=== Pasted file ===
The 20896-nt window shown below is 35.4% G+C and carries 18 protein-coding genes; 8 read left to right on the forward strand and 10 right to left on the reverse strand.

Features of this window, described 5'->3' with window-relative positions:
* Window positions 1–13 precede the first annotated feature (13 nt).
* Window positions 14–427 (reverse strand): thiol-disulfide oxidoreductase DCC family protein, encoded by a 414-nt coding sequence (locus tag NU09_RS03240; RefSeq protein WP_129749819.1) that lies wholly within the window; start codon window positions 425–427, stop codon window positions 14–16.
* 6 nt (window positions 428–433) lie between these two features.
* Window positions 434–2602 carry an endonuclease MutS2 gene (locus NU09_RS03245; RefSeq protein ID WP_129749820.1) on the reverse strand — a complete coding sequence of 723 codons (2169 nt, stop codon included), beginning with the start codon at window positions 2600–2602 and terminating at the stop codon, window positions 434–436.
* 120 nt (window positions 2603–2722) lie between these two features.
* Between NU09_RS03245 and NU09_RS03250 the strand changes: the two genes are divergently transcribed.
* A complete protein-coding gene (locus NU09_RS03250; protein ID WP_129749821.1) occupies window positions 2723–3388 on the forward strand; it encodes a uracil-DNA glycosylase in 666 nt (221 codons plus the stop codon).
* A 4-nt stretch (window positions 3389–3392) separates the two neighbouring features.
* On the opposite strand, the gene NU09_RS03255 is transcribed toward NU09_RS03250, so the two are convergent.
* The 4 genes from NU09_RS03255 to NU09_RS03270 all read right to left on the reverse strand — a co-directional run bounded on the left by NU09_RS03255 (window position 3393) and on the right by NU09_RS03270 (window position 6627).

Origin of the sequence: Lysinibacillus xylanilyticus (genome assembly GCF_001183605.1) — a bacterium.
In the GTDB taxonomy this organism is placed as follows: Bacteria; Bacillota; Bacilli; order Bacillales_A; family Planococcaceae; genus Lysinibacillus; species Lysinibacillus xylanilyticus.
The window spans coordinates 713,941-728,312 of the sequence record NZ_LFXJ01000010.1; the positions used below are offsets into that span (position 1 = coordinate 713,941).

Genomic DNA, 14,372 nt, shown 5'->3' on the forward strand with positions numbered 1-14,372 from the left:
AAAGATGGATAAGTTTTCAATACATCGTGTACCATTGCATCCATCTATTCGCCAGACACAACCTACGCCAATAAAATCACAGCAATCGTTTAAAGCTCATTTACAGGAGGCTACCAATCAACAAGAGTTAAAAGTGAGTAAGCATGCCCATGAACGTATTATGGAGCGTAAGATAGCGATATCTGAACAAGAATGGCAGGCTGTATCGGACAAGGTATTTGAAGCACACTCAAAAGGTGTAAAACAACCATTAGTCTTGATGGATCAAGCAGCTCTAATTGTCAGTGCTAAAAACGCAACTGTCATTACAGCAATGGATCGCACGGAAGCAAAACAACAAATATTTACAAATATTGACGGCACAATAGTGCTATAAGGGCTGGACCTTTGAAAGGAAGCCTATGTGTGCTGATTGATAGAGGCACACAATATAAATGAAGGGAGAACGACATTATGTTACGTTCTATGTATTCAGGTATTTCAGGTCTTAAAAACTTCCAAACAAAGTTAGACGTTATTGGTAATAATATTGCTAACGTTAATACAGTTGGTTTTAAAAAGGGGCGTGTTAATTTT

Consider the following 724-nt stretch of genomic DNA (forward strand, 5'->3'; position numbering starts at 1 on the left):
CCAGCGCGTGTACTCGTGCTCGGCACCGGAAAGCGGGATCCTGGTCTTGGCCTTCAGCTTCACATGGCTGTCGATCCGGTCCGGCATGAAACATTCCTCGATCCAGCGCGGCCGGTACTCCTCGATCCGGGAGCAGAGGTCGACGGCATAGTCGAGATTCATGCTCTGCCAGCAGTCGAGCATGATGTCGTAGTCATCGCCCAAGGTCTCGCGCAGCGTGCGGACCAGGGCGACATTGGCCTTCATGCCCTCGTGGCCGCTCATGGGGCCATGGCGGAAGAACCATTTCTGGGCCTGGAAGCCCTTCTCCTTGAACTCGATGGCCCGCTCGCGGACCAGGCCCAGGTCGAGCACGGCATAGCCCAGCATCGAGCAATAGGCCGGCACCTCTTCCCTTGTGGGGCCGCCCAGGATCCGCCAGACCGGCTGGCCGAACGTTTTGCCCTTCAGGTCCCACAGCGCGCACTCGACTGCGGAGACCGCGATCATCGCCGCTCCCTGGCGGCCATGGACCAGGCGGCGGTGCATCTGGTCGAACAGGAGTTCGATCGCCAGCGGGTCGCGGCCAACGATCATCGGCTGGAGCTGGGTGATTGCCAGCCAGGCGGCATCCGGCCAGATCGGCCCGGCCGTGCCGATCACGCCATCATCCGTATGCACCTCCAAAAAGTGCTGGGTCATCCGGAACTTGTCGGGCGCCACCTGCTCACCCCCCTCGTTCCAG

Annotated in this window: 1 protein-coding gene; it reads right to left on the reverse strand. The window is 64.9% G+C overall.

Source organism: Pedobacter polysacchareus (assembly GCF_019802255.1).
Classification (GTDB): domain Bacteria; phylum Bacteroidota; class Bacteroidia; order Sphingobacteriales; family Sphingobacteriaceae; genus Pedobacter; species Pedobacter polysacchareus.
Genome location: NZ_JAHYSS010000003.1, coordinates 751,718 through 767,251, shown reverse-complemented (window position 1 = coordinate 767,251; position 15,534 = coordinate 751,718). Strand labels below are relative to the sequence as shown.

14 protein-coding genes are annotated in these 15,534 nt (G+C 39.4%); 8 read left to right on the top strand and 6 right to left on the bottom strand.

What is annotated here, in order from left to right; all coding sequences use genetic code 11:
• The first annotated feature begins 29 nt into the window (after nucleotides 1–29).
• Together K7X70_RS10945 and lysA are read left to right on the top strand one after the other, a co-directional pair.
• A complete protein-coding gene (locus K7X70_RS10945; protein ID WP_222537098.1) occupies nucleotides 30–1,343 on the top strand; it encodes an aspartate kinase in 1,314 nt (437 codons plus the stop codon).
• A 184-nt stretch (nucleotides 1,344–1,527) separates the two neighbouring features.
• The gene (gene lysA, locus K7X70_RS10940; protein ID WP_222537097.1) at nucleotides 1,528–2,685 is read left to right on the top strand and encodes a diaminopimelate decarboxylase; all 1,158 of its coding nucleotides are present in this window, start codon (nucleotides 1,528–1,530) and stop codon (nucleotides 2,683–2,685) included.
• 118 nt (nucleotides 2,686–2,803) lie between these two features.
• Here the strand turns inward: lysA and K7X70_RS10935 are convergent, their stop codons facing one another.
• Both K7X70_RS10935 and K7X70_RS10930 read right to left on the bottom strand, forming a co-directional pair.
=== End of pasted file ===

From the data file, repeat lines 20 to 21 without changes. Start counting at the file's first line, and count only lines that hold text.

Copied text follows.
Annotated in this window: 1 protein-coding gene; it reads right to left on the reverse strand. The window is 64.9% G+C overall.

Source organism: Pedobacter polysacchareus (assembly GCF_019802255.1).